Recommends it for: Anyone
Recommended to Jesse by: Business Psychologist
This is a great book regardless of whether or not you are raising a child, although I imagine it could be even better if you were. It was recomended to me by a business psycholgist during a week long group therapy session with a focus on leadership. It gives very practical advice that I was able to use immediately in an office setting with noticeable results.

Very valuable book!
Nov 08, 2008 Brynn rated it really liked it  ·  review of another edition
good stuff, but i didn't give it a 5 because it quotes Ginott so much that you might as well just read Ginott's "Between Parent and Child". redundant, but well-written and easy to glean good advice from.
missy jean
Apr 17, 2009 missy jean rated it it was amazing  ·  review of another edition
The best parenting book EVER. In fact, it's pretty much the only parenting book I've ever liked much at all :) I've read it several times, and it has radically shaped my ideas about creating attachment and mutual respect in my relationship with my kid(s).
Aug 15, 2009 Jenny rated it it was ok  ·  review of another edition
I know everyone who reviewed it loved this book, but I just could not get into in. I understand and somewhat agree with the theory of emotional intelligence and how to develop that in children in theory. However, it seemed to be a lot of convincing and not much "how-to".
Sofi Carpenter
This book had good ideas, but I felt it was redundant; it could have made the point with half the words. I also feel it was mostly geared to those with small children.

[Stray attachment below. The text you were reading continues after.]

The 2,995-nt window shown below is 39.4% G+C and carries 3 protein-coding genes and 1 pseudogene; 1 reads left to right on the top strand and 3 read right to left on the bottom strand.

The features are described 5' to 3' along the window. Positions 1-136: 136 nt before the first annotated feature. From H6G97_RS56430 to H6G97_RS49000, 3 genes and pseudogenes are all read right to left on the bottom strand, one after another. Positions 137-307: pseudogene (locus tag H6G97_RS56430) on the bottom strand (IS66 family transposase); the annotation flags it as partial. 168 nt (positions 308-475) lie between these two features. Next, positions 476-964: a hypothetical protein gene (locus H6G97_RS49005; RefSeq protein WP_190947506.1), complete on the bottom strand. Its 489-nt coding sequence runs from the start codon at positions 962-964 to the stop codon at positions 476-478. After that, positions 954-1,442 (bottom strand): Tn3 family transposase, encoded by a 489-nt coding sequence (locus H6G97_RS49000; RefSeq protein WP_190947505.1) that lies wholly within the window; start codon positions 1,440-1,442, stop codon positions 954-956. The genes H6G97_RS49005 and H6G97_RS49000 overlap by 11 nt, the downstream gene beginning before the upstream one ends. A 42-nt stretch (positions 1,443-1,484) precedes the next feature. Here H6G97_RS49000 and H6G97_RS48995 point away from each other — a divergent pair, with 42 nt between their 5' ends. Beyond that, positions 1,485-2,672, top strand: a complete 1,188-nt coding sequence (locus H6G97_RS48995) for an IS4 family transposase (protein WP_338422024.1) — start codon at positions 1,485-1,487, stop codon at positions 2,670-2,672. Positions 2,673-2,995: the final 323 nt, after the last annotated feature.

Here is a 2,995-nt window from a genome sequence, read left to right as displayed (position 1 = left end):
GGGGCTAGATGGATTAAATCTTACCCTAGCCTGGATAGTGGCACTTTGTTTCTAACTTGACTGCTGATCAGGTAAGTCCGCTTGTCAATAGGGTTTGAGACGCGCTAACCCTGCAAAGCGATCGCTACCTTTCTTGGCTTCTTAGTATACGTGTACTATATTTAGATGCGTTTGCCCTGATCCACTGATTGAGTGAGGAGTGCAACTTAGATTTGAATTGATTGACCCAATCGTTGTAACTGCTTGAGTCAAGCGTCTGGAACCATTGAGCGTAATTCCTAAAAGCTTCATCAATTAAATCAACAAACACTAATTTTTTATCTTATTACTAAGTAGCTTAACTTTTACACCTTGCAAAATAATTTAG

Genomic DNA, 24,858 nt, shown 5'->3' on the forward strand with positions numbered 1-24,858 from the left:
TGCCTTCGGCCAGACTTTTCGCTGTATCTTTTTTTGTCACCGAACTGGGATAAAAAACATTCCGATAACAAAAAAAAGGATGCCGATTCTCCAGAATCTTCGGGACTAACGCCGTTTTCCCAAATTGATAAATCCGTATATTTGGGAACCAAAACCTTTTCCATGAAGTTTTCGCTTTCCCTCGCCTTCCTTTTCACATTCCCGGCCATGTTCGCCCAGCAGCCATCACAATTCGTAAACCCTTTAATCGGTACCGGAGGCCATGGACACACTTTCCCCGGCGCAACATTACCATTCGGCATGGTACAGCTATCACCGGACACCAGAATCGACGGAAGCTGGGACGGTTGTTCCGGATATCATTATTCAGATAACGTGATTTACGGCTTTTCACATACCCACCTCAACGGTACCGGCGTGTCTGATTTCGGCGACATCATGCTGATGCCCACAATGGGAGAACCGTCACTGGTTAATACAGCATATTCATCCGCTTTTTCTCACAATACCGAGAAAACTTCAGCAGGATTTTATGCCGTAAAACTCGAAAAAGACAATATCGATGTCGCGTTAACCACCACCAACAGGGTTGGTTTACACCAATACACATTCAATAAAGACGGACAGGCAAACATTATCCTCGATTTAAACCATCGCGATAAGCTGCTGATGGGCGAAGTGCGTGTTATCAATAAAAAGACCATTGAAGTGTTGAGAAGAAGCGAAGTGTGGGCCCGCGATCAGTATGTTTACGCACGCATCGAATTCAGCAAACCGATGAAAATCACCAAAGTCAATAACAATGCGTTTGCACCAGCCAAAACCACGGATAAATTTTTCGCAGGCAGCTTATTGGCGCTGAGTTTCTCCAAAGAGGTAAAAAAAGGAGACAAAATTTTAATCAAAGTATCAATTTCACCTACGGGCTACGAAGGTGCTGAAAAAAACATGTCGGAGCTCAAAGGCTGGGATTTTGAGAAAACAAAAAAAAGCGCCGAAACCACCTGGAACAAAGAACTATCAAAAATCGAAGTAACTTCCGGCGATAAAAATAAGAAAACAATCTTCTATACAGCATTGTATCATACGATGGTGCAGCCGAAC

Aug 06, 2008 Erika rated it it was ok  ·  review of another edition
This had some good ideas in it, but a lot of them are things that are kind of common sense. I do like it, but I probably won't finish it.
Sep 10, 2008 Aimee rated it it was amazing  ·  review of another edition
A must read for parents from a very credible & respected author.
Dec 15, 2016 Michael rated it really liked it  ·  review of another edition
I just finished reading Raising An Emotionally Intelligent Child and was really blown away. I already see how the skills it teaches and approaches it advocates are useful in my non-parent life. The approach Gottman advocates - acknowledge your kid's feelings, help them name the feelings, set boundaries for their actions, and help them solve the problems that led to their negative feelings - feels like an approach that harnesses our natural tendencies and needs as feeling humans.

I have a couple s
Hani Boukhamsin
Dec 24, 2016 Hani Boukhamsin rated it it was amazing  ·  review of another edition